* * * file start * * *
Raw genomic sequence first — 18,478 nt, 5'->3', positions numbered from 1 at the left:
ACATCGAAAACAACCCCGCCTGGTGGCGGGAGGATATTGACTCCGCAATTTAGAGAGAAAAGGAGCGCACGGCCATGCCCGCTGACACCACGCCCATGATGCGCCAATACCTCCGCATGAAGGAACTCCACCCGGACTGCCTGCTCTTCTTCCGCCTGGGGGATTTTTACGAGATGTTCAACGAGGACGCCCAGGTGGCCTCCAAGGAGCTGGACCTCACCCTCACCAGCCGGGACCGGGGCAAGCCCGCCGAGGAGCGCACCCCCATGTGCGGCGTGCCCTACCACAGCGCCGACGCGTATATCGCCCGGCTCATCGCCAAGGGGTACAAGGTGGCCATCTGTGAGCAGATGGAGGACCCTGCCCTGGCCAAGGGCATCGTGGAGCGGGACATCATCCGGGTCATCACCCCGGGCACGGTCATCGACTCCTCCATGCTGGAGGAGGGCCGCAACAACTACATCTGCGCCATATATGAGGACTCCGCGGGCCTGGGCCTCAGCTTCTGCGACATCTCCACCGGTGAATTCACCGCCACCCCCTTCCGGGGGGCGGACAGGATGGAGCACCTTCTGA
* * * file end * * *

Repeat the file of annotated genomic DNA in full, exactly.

Raw genomic sequence first — 18,478 nt, 5'->3', positions numbered from 1 at the left:
ACATCGAAAACAACCCCGCCTGGTGGCGGGAGGATATTGACTCCGCAATTTAGAGAGAAAAGGAGCGCACGGCCATGCCCGCTGACACCACGCCCATGATGCGCCAATACCTCCGCATGAAGGAACTCCACCCGGACTGCCTGCTCTTCTTCCGCCTGGGGGATTTTTACGAGATGTTCAACGAGGACGCCCAGGTGGCCTCCAAGGAGCTGGACCTCACCCTCACCAGCCGGGACCGGGGCAAGCCCGCCGAGGAGCGCACCCCCATGTGCGGCGTGCCCTACCACAGCGCCGACGCGTATATCGCCCGGCTCATCGCCAAGGGGTACAAGGTGGCCATCTGTGAGCAGATGGAGGACCCTGCCCTGGCCAAGGGCATCGTGGAGCGGGACATCATCCGGGTCATCACCCCGGGCACGGTCATCGACTCCTCCATGCTGGAGGAGGGCCGCAACAACTACATCTGCGCCATATATGAGGACTCCGCGGGCCTGGGCCTCAGCTTCTGCGACATCTCCACCGGTGAATTCACCGCCACCCCCTTCCGGGGGGCGGACAGGATGGAGCACCTTCTGA